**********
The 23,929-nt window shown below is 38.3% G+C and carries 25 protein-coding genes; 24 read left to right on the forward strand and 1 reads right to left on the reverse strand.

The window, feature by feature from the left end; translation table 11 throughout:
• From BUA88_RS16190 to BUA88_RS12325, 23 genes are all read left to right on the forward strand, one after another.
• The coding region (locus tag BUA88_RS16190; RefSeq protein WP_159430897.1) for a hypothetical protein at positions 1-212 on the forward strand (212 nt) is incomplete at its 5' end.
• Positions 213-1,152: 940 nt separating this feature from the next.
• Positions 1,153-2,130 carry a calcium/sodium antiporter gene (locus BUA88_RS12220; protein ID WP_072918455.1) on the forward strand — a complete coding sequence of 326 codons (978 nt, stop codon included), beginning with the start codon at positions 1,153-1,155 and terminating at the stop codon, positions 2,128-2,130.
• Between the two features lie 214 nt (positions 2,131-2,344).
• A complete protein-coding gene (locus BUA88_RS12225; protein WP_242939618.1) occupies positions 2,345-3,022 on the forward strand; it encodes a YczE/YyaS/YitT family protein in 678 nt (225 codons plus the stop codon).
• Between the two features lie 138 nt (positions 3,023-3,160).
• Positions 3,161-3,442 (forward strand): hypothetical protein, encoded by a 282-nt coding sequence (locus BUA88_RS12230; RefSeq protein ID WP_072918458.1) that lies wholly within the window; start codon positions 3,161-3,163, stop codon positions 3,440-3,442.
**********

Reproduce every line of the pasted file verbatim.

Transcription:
The 23,929-nt window shown below is 38.3% G+C and carries 25 protein-coding genes; 24 read left to right on the forward strand and 1 reads right to left on the reverse strand.

The window, feature by feature from the left end; translation table 11 throughout:
• From BUA88_RS16190 to BUA88_RS12325, 23 genes are all read left to right on the forward strand, one after another.
• The coding region (locus tag BUA88_RS16190; RefSeq protein WP_159430897.1) for a hypothetical protein at positions 1-212 on the forward strand (212 nt) is incomplete at its 5' end.
• Positions 213-1,152: 940 nt separating this feature from the next.
• Positions 1,153-2,130 carry a calcium/sodium antiporter gene (locus BUA88_RS12220; protein ID WP_072918455.1) on the forward strand — a complete coding sequence of 326 codons (978 nt, stop codon included), beginning with the start codon at positions 1,153-1,155 and terminating at the stop codon, positions 2,128-2,130.
• Between the two features lie 214 nt (positions 2,131-2,344).
• A complete protein-coding gene (locus BUA88_RS12225; protein WP_242939618.1) occupies positions 2,345-3,022 on the forward strand; it encodes a YczE/YyaS/YitT family protein in 678 nt (225 codons plus the stop codon).
• Between the two features lie 138 nt (positions 3,023-3,160).
• Positions 3,161-3,442 (forward strand): hypothetical protein, encoded by a 282-nt coding sequence (locus BUA88_RS12230; RefSeq protein ID WP_072918458.1) that lies wholly within the window; start codon positions 3,161-3,163, stop codon positions 3,440-3,442.